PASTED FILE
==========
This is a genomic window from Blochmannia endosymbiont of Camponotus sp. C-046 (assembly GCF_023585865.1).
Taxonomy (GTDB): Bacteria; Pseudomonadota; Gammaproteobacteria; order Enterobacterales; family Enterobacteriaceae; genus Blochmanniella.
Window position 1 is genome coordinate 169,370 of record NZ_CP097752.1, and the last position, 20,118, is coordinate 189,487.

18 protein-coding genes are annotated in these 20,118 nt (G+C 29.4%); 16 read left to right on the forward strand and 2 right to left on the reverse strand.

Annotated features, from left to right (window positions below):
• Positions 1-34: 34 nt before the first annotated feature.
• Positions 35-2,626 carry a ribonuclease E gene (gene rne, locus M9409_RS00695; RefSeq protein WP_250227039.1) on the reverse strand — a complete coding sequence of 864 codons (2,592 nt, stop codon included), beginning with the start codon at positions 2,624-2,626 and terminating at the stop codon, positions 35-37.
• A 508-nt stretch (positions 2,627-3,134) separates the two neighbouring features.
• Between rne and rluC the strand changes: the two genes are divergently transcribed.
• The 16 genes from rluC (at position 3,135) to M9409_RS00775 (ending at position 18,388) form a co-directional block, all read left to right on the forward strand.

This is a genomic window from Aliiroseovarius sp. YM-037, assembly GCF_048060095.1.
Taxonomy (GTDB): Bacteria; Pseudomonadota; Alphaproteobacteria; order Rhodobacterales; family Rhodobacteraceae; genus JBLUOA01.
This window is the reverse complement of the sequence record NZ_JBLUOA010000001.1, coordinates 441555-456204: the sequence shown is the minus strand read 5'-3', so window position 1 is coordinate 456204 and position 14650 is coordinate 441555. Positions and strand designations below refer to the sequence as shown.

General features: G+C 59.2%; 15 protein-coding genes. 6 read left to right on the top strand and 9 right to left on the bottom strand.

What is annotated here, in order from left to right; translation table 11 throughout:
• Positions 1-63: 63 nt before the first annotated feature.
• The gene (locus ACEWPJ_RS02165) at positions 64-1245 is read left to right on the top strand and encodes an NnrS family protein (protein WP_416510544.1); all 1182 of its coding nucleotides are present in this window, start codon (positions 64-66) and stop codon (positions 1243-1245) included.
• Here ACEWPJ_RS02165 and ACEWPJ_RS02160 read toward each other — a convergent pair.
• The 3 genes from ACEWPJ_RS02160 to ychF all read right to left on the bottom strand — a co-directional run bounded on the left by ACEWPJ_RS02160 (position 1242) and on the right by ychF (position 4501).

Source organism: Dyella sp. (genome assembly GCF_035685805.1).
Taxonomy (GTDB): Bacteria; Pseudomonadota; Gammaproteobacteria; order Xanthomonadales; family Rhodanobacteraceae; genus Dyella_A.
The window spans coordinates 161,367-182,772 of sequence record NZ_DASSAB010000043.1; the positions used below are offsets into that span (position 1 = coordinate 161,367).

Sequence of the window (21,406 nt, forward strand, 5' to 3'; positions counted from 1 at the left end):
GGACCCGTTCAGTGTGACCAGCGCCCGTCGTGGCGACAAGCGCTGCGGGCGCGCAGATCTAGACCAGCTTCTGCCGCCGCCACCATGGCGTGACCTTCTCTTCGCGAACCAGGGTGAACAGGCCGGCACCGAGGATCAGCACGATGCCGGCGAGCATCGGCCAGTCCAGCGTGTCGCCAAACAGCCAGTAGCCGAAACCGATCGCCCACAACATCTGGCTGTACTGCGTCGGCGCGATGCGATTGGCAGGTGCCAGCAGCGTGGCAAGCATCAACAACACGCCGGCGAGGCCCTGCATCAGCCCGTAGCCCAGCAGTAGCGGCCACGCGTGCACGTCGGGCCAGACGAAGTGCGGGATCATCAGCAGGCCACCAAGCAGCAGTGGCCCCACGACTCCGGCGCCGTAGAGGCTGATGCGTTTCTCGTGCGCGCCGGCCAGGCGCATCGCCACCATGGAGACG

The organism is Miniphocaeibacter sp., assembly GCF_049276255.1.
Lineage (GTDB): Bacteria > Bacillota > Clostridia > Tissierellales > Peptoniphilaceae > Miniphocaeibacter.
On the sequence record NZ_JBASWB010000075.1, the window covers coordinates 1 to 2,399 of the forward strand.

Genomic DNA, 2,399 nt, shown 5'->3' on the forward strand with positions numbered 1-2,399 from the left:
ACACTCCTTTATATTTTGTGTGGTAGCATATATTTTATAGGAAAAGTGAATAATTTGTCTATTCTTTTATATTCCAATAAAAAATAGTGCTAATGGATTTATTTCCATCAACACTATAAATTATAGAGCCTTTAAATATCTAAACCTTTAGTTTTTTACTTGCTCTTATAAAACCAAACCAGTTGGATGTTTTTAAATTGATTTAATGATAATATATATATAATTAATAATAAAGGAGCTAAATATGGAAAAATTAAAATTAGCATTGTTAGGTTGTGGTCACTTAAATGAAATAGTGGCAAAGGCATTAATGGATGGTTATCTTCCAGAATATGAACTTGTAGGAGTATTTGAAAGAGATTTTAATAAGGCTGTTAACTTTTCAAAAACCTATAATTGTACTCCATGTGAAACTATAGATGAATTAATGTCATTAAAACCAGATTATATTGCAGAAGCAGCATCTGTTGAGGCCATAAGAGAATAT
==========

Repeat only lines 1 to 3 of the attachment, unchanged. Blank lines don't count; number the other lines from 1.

This is a genomic window from Blochmannia endosymbiont of Camponotus sp. C-046 (assembly GCF_023585865.1).
Taxonomy (GTDB): Bacteria; Pseudomonadota; Gammaproteobacteria; order Enterobacterales; family Enterobacteriaceae; genus Blochmanniella.
Window position 1 is genome coordinate 169,370 of record NZ_CP097752.1, and the last position, 20,118, is coordinate 189,487.